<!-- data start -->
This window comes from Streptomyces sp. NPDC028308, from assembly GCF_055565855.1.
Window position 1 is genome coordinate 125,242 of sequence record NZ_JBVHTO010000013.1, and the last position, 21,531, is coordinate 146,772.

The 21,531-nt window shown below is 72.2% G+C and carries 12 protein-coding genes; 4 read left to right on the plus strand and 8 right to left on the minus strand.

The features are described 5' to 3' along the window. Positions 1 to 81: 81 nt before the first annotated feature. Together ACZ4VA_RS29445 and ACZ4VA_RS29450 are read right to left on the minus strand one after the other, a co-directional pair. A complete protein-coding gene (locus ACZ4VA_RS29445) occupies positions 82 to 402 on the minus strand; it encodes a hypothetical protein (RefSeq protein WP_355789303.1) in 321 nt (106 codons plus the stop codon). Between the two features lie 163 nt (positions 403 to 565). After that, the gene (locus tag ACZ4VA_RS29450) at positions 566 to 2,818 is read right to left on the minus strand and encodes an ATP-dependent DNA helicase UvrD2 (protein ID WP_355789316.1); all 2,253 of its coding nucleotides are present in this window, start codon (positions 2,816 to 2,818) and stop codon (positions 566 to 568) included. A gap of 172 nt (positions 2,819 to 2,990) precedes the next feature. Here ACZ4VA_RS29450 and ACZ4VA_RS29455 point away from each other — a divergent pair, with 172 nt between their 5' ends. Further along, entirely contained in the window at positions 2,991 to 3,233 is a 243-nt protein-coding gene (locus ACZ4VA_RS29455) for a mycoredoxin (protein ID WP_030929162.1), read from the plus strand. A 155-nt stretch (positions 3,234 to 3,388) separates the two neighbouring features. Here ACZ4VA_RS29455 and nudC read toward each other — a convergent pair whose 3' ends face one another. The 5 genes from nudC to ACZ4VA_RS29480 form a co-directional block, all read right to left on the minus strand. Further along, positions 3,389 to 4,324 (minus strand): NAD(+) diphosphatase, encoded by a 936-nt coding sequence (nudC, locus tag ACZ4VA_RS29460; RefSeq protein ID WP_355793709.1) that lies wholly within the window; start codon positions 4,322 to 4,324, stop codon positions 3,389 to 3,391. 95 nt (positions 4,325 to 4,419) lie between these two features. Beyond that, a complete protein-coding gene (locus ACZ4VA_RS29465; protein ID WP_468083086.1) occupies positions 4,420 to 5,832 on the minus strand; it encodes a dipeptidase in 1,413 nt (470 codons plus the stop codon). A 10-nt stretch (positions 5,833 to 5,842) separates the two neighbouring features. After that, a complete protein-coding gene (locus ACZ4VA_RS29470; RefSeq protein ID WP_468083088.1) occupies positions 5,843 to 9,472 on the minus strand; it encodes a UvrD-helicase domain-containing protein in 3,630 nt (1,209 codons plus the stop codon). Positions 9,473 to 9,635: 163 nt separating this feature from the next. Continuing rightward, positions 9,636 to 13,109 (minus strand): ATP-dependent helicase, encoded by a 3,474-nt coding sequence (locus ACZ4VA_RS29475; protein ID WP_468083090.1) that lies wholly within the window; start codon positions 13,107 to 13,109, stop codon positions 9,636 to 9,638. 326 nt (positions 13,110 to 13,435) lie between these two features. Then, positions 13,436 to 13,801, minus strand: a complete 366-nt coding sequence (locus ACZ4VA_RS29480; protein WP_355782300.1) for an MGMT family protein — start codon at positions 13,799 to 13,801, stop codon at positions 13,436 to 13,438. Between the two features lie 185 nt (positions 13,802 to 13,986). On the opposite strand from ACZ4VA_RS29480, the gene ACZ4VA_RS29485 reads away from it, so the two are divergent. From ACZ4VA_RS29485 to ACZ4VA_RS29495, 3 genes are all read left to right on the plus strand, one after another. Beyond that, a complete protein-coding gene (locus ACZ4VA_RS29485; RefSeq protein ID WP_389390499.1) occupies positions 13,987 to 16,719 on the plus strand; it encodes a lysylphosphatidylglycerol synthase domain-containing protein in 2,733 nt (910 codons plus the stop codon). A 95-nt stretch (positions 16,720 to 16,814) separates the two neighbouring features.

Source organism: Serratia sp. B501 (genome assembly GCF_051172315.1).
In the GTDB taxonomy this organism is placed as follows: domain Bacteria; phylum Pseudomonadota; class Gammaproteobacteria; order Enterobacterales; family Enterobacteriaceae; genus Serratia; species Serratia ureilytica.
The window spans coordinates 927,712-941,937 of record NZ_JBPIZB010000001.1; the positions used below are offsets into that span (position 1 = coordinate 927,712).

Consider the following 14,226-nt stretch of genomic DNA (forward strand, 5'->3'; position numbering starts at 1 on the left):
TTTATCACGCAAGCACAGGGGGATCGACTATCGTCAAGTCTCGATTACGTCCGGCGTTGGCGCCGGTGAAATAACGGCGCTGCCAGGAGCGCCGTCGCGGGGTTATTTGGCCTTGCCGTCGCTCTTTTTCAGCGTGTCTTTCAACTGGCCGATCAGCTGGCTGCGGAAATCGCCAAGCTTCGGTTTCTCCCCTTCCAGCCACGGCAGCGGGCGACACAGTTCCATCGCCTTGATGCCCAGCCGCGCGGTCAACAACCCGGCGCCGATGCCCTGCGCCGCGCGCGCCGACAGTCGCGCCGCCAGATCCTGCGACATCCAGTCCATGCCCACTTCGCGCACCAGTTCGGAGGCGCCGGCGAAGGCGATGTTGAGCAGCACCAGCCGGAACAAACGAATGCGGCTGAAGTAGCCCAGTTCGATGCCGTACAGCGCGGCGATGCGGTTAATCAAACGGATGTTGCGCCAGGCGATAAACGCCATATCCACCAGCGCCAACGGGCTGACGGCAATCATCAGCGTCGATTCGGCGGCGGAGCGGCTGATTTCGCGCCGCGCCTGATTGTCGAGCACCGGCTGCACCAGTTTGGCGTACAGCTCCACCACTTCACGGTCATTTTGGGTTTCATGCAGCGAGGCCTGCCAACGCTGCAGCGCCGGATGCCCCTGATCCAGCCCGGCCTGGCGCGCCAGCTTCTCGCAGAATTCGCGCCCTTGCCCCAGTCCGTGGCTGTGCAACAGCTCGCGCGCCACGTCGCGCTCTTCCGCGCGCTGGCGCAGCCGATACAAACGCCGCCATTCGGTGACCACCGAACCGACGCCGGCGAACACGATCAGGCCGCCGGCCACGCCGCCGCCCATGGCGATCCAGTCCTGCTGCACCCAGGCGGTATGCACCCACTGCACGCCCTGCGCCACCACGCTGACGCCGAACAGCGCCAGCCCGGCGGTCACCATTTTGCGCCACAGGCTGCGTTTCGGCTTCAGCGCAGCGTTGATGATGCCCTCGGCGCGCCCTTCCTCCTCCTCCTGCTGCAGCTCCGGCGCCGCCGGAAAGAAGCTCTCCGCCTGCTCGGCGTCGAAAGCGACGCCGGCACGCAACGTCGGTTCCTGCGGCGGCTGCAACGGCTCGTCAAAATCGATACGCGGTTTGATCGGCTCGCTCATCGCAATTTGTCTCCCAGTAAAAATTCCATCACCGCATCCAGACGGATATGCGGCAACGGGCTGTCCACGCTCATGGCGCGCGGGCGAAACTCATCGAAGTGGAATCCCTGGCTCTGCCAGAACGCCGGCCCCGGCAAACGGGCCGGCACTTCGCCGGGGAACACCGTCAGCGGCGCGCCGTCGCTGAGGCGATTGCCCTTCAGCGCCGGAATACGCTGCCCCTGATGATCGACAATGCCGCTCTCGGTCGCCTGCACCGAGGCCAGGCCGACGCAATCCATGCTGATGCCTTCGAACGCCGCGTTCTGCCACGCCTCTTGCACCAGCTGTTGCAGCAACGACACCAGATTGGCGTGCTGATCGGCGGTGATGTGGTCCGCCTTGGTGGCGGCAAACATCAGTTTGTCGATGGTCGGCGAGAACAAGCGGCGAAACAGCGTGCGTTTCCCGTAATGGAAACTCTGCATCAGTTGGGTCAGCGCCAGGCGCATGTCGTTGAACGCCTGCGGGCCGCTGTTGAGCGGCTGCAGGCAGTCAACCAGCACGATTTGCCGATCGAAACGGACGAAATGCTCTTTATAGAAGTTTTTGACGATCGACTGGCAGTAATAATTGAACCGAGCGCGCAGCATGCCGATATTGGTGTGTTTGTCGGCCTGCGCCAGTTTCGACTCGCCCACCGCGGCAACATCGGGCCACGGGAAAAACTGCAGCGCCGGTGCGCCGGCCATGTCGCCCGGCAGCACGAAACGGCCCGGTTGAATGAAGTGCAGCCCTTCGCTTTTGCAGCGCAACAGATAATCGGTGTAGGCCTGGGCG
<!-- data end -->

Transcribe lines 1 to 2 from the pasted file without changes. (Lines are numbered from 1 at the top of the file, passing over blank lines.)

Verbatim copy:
This window comes from Streptomyces sp. NPDC028308, from assembly GCF_055565855.1.
Window position 1 is genome coordinate 125,242 of sequence record NZ_JBVHTO010000013.1, and the last position, 21,531, is coordinate 146,772.